Every year, Saskatchewan motorists generate more than one million scrap tires, which until recently joined general refuse at landfill sites across the province.
“It took up a lot of space and they’re very difficult to bury,” city sanitation manager Rob Burns said. “They have a tendency to surface … to pump up to the surface.”
Put into motion more than a decade ago, the Saskatchewan Scrap Tire Corporation has been collecting as many scrap tires as possible, putting them into the recycling stream instead of landfills.
Until Sept. 30, this effort translates into free scrap tire drop-off at the Prince Albert landfill site.
An additional 31 municipalities in the province’s northeast are also being targeted as part of the corporation’s Black Gold Rush scrap tire cleanup program, which focuses on different areas of the province every year, the corporation’s director of special projects Jackie Kuntz explained.
Each municipality has their own process for dealing with scrap tires, and should be contacted for more information regarding the specifics of what residents should do, she said.
Prince Albert has participated in the corporation’s efforts since the start, beginning with the program’s first phase, which saw scrap tires cleaned out of the landfill site in December, 2000.
“Before our program would clean the landfills, the (municipalities) had to pass a bylaw indicating that after the landfill cleanup they would no longer accept scrap tires in the landfill,” Kuntz said, adding that Prince Albert continues to accept scrap tires into an area separate from its main landfill site, where they are collected for later recycling.
“While they committed to not accept tires in the landfill, they changed their program such that they would charge a tipping fee for the scrap tire, and then they would contract one of our collectors to go and pick up those tires,” she explained. “Prince Albert would be charged the equivalent of those tipping fees.”
Although no tipping fees are being charged on tires from now through to Sept. 30, Burns notes that the city isn’t losing money by not charging a fee, with the Black Gold Rush initiative picking up the tires free of charge.
Typically, the tipping fee helps the city break even when it comes to the pickup fee, he said.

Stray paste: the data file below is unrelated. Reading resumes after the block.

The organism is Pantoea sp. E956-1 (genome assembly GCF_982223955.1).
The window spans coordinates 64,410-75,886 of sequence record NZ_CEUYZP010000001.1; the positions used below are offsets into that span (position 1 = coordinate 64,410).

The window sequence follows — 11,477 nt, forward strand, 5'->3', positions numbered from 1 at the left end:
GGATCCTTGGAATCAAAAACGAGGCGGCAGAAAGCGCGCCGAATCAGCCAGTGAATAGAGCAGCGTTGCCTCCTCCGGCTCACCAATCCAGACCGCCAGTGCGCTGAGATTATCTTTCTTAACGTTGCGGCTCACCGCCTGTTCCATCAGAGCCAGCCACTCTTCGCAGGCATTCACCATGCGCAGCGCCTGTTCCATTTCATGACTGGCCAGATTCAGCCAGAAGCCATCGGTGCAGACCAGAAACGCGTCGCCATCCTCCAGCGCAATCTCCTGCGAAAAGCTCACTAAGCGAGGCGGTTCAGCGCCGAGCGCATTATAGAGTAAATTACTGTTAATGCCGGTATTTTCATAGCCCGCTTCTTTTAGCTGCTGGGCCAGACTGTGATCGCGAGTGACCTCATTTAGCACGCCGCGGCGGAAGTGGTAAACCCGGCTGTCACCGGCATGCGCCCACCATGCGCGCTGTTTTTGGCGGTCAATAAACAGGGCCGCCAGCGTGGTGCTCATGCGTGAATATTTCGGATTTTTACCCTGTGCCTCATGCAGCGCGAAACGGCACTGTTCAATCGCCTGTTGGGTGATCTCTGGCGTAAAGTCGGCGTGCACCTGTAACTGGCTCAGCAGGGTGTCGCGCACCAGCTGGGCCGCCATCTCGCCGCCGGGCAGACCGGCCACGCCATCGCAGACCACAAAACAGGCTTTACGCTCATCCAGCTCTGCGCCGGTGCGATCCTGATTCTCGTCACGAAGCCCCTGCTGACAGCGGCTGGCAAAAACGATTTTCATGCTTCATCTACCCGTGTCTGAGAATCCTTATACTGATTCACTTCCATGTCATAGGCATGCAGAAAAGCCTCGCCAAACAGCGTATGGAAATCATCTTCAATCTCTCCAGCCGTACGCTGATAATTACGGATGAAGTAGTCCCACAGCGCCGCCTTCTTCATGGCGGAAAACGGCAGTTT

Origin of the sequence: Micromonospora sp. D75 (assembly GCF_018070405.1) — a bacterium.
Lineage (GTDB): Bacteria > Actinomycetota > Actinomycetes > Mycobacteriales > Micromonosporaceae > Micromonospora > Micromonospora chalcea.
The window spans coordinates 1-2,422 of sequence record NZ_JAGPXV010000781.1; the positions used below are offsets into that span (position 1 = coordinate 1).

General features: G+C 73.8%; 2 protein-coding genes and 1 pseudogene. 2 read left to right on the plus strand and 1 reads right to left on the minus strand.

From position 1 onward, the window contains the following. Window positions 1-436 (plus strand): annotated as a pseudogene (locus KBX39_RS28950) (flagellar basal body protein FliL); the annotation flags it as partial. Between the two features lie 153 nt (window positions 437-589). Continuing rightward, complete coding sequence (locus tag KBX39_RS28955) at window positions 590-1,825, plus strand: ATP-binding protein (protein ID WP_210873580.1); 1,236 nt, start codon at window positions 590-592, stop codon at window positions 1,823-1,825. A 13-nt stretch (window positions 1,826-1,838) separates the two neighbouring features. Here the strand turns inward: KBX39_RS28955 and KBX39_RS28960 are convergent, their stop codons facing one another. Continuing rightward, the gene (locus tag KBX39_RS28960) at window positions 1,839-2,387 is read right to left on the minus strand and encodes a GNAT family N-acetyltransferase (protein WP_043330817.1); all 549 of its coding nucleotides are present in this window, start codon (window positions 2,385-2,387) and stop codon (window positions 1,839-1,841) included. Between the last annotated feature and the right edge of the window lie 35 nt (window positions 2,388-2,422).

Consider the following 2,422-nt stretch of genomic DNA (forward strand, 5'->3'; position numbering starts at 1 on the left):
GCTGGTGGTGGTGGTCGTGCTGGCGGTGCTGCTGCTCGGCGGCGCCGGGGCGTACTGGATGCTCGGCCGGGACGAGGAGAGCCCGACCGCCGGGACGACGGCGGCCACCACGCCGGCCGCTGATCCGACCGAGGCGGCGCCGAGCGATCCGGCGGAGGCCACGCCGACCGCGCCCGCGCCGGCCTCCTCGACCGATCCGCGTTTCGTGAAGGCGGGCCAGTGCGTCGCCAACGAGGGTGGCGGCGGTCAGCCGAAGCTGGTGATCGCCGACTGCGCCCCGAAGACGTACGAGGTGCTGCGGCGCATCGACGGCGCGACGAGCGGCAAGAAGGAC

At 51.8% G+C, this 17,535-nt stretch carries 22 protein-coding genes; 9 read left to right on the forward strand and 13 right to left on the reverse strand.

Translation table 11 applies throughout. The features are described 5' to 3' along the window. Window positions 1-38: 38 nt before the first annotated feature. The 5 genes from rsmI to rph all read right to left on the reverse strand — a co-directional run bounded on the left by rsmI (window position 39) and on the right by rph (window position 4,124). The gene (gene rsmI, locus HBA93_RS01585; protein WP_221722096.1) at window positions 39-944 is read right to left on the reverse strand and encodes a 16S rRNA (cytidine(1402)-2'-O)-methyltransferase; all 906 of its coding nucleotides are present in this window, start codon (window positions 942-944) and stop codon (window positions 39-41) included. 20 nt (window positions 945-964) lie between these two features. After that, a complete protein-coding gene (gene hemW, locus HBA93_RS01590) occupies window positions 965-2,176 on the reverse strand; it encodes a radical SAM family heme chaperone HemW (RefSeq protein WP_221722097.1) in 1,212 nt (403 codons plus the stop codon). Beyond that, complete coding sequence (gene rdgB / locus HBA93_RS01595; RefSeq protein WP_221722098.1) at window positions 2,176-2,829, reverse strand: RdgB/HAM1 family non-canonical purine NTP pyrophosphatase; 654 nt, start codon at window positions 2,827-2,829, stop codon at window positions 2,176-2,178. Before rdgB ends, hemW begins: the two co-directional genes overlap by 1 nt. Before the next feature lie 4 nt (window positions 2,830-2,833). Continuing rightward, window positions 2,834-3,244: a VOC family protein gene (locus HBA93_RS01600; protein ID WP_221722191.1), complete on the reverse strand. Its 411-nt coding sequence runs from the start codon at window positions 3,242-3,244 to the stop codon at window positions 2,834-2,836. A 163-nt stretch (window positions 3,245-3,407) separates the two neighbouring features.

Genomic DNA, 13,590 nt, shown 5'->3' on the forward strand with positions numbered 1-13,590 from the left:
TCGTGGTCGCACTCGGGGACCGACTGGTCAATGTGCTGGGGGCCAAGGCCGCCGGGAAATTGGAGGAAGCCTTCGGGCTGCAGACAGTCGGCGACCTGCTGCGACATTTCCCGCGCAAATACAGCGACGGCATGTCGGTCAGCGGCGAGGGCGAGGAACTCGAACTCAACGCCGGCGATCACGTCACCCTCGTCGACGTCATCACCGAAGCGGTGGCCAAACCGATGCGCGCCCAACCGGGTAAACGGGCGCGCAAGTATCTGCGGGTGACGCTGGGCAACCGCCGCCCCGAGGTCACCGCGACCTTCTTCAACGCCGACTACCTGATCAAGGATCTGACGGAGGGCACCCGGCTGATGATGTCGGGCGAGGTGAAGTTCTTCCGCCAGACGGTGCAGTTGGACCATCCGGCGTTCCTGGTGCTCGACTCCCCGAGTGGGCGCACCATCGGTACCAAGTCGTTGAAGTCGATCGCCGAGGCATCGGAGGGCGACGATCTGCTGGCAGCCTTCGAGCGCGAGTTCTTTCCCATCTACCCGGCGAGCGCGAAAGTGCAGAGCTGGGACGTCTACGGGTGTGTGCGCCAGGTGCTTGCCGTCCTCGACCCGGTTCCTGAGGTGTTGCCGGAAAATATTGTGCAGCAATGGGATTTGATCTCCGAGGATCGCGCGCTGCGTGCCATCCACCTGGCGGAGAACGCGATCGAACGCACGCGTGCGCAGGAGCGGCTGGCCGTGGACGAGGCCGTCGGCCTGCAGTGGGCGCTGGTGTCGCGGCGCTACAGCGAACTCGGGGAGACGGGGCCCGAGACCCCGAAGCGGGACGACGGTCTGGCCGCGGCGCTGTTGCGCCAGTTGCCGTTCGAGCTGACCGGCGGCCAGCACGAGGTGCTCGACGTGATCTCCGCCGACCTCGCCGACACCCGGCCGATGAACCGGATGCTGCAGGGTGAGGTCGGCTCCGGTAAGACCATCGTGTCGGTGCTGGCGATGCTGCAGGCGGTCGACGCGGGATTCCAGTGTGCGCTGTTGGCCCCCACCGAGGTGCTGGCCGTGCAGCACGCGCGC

In addition to cutting back on the amount of garbage filling landfills, the scrap tire pickup effort mitigates additional environmental risks, Kuntz said.
“Excessive scrap tire stockpiles can become a fire hazard, and you know how toxic the tires are if they catch fire. They become home to rodents, also -- havens for mosquitos if water pools in the tires, as well,” she said.
“As long as we’re getting those tires into the recycle stream, we mitigate the risks of them being stored in a landfill.”
Tires collected by the Saskatchewan Scrap Tire Corporation go to one of two scrap tire processors in the province -- Shercom Industries in Saskatoon and Assiniboia Rubber Recycling in Assiniboia.
“The processors take the rubber from the scrap tire and convert it into other marketable products,” Kuntz said. “There is quite a variety of marketable products.”
Products include garden mulch in place of wood chips, rubber paving and various other things. Recycled rubber is underneath the turf at the Roughriders’ Taylor Field.
An alternative scrap tire drop-off site to the Prince Albert landfill site is the Red River Riding and Roping Arena property.
After seeing their arena collapse earlier this year, the organization is now raising money to build a new one.
They’ve recently partnered with the Saskatchewan Scrap Tire Corporation, which will pay them for whatever tires are dropped off on their property.
Club manager Michelle Hofstra encourages those interested in dropping off scrap tires to call her at 763-3434 before doing so.